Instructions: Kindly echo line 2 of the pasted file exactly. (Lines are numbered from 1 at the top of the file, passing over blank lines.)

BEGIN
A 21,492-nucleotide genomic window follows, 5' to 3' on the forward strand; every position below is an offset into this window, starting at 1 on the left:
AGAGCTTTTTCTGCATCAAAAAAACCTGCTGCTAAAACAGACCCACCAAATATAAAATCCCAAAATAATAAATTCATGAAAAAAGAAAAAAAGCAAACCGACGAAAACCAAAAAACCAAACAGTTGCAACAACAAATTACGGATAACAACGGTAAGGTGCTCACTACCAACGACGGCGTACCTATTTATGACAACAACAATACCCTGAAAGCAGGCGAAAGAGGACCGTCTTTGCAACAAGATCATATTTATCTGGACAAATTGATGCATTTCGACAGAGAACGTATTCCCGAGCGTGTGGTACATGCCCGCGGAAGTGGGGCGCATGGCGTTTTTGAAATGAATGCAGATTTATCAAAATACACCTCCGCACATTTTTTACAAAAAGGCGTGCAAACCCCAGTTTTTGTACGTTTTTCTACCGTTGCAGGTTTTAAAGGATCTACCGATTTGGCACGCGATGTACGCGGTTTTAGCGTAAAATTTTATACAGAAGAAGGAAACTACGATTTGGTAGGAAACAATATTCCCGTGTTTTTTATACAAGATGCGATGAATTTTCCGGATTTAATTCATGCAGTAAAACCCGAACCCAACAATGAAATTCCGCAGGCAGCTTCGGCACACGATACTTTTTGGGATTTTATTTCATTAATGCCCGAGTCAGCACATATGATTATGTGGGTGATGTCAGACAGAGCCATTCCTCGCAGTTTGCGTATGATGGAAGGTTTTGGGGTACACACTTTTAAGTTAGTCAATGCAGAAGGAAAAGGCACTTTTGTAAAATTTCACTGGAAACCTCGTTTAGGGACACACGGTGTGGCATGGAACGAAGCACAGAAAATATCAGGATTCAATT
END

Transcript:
AGAGCTTTTTCTGCATCAAAAAAACCTGCTGCTAAAACAGACCCACCAAATATAAAATCCCAAAATAATAAATTCATGAAAAAAGAAAAAAAGCAAACCGACGAAAACCAAAAAACCAAACAGTTGCAACAACAAATTACGGATAACAACGGTAAGGTGCTCACTACCAACGACGGCGTACCTATTTATGACAACAACAATACCCTGAAAGCAGGCGAAAGAGGACCGTCTTTGCAACAAGATCATATTTATCTGGACAAATTGATGCATTTCGACAGAGAACGTATTCCCGAGCGTGTGGTACATGCCCGCGGAAGTGGGGCGCATGGCGTTTTTGAAATGAATGCAGATTTATCAAAATACACCTCCGCACATTTTTTACAAAAAGGCGTGCAAACCCCAGTTTTTGTACGTTTTTCTACCGTTGCAGGTTTTAAAGGATCTACCGATTTGGCACGCGATGTACGCGGTTTTAGCGTAAAATTTTATACAGAAGAAGGAAACTACGATTTGGTAGGAAACAATATTCCCGTGTTTTTTATACAAGATGCGATGAATTTTCCGGATTTAATTCATGCAGTAAAACCCGAACCCAACAATGAAATTCCGCAGGCAGCTTCGGCACACGATACTTTTTGGGATTTTATTTCATTAATGCCCGAGTCAGCACATATGATTATGTGGGTGATGTCAGACAGAGCCATTCCTCGCAGTTTGCGTATGATGGAAGGTTTTGGGGTACACACTTTTAAGTTAGTCAATGCAGAAGGAAAAGGCACTTTTGTAAAATTTCACTGGAAACCTCGTTTAGGGACACACGGTGTGGCATGGAACGAAGCACAGAAAATATCAGGATTCAATT